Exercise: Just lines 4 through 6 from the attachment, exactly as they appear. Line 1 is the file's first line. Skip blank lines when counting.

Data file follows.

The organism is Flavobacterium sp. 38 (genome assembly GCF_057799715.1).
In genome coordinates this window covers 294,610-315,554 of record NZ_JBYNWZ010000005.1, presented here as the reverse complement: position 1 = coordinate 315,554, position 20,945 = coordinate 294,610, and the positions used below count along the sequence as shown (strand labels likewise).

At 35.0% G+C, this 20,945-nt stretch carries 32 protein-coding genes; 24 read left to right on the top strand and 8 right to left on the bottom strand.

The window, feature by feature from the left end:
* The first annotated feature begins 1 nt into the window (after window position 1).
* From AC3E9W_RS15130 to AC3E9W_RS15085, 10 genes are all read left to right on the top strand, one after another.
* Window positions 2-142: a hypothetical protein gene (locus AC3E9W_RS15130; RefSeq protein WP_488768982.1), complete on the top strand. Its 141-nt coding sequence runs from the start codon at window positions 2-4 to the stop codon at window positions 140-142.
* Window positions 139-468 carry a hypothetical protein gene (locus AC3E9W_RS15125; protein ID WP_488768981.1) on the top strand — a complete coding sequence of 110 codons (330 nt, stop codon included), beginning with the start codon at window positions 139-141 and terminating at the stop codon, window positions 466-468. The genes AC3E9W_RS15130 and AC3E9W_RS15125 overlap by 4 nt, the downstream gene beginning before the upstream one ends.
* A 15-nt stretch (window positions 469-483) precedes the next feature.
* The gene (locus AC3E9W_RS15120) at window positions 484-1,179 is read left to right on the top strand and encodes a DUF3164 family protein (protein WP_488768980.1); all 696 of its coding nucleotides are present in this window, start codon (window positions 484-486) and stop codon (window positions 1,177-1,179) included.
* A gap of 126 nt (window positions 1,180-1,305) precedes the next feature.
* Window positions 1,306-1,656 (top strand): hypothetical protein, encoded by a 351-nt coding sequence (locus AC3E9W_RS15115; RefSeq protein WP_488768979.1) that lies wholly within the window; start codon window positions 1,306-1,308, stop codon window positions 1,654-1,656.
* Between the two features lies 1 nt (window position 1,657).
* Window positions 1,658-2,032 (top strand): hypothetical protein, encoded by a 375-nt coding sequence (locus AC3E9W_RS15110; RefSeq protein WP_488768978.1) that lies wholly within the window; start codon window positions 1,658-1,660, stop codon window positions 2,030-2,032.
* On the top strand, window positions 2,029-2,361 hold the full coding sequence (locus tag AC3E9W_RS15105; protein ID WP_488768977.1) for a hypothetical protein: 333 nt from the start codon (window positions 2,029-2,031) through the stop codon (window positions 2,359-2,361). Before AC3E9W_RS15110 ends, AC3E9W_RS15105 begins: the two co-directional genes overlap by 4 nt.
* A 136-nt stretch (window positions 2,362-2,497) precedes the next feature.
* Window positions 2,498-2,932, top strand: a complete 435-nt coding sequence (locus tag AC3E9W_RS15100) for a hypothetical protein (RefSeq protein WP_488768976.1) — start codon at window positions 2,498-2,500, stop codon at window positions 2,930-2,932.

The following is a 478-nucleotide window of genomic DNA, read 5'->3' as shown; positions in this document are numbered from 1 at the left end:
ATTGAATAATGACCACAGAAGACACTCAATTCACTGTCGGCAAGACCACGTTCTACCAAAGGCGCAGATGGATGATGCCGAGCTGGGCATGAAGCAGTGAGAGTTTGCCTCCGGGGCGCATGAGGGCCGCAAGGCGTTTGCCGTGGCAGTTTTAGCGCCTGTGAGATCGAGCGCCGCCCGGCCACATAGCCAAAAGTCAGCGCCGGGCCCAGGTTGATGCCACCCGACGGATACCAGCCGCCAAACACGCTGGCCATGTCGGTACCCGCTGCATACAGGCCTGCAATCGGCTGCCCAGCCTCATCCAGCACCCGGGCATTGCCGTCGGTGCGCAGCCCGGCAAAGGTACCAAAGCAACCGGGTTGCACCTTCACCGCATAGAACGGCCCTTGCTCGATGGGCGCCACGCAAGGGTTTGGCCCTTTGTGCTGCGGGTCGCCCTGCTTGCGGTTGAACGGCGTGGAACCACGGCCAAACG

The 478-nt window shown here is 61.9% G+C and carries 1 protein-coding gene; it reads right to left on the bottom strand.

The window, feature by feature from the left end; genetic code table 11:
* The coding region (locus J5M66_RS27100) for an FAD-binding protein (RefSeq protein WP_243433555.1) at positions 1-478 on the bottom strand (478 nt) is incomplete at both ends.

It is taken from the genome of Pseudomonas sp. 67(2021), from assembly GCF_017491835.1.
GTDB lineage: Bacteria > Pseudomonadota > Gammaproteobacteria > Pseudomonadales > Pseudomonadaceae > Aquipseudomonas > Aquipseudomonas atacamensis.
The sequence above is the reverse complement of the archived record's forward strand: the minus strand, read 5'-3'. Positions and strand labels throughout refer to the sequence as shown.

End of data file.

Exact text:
The window, feature by feature from the left end:
* The first annotated feature begins 1 nt into the window (after window position 1).
* From AC3E9W_RS15130 to AC3E9W_RS15085, 10 genes are all read left to right on the top strand, one after another.